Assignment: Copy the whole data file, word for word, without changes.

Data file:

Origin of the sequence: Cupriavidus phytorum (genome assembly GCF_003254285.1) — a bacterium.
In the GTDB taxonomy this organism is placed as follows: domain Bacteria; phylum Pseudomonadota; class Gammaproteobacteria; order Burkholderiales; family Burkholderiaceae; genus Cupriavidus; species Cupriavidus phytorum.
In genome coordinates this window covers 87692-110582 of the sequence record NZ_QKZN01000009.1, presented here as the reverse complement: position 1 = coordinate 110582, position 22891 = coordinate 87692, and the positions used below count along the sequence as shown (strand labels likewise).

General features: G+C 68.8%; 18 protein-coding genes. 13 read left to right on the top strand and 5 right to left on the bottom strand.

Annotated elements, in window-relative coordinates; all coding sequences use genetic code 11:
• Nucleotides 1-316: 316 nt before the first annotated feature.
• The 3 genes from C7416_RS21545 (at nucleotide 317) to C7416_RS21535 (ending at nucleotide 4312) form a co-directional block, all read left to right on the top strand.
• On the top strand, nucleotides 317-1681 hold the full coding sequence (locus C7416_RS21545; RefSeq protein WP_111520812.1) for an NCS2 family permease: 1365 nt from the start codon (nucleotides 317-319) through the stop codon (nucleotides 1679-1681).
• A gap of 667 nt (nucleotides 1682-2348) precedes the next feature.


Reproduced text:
Origin of the sequence: Cupriavidus phytorum (genome assembly GCF_003254285.1) — a bacterium.
In the GTDB taxonomy this organism is placed as follows: domain Bacteria; phylum Pseudomonadota; class Gammaproteobacteria; order Burkholderiales; family Burkholderiaceae; genus Cupriavidus; species Cupriavidus phytorum.
In genome coordinates this window covers 87692-110582 of the sequence record NZ_QKZN01000009.1, presented here as the reverse complement: position 1 = coordinate 110582, position 22891 = coordinate 87692, and the positions used below count along the sequence as shown (strand labels likewise).

General features: G+C 68.8%; 18 protein-coding genes. 13 read left to right on the top strand and 5 right to left on the bottom strand.

Annotated elements, in window-relative coordinates; all coding sequences use genetic code 11:
• Nucleotides 1-316: 316 nt before the first annotated feature.
• The 3 genes from C7416_RS21545 (at nucleotide 317) to C7416_RS21535 (ending at nucleotide 4312) form a co-directional block, all read left to right on the top strand.
• On the top strand, nucleotides 317-1681 hold the full coding sequence (locus C7416_RS21545; RefSeq protein WP_111520812.1) for an NCS2 family permease: 1365 nt from the start codon (nucleotides 317-319) through the stop codon (nucleotides 1679-1681).
• A gap of 667 nt (nucleotides 1682-2348) precedes the next feature.